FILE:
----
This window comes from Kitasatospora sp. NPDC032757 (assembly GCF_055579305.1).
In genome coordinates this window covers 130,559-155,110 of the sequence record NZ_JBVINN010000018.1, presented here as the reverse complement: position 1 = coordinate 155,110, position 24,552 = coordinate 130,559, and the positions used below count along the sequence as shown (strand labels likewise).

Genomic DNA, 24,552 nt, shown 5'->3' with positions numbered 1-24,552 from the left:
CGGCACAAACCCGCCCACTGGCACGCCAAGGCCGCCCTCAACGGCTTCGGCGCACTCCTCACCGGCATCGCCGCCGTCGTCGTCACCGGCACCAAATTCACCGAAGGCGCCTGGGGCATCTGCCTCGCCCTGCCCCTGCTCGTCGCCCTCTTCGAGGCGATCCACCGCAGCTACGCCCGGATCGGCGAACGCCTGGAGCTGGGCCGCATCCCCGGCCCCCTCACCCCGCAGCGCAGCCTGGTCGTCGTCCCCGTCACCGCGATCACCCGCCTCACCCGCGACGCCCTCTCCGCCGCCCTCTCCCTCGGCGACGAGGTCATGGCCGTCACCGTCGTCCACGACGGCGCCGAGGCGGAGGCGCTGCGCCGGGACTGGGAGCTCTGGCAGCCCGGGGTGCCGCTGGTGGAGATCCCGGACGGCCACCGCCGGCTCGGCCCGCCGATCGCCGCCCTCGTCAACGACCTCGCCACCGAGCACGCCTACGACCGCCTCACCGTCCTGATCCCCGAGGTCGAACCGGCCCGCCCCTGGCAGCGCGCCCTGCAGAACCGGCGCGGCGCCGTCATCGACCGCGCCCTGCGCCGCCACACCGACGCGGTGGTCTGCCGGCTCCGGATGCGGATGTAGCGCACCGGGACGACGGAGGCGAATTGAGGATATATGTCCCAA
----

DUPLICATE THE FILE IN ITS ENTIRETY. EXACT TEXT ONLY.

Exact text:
This window comes from Kitasatospora sp. NPDC032757 (assembly GCF_055579305.1).
In genome coordinates this window covers 130,559-155,110 of the sequence record NZ_JBVINN010000018.1, presented here as the reverse complement: position 1 = coordinate 155,110, position 24,552 = coordinate 130,559, and the positions used below count along the sequence as shown (strand labels likewise).

Genomic DNA, 24,552 nt, shown 5'->3' with positions numbered 1-24,552 from the left:
CGGCACAAACCCGCCCACTGGCACGCCAAGGCCGCCCTCAACGGCTTCGGCGCACTCCTCACCGGCATCGCCGCCGTCGTCGTCACCGGCACCAAATTCACCGAAGGCGCCTGGGGCATCTGCCTCGCCCTGCCCCTGCTCGTCGCCCTCTTCGAGGCGATCCACCGCAGCTACGCCCGGATCGGCGAACGCCTGGAGCTGGGCCGCATCCCCGGCCCCCTCACCCCGCAGCGCAGCCTGGTCGTCGTCCCCGTCACCGCGATCACCCGCCTCACCCGCGACGCCCTCTCCGCCGCCCTCTCCCTCGGCGACGAGGTCATGGCCGTCACCGTCGTCCACGACGGCGCCGAGGCGGAGGCGCTGCGCCGGGACTGGGAGCTCTGGCAGCCCGGGGTGCCGCTGGTGGAGATCCCGGACGGCCACCGCCGGCTCGGCCCGCCGATCGCCGCCCTCGTCAACGACCTCGCCACCGAGCACGCCTACGACCGCCTCACCGTCCTGATCCCCGAGGTCGAACCGGCCCGCCCCTGGCAGCGCGCCCTGCAGAACCGGCGCGGCGCCGTCATCGACCGCGCCCTGCGCCGCCACACCGACGCGGTGGTCTGCCGGCTCCGGATGCGGATGTAGCGCACCGGGACGACGGAGGCGAATTGAGGATATATGTCCCAA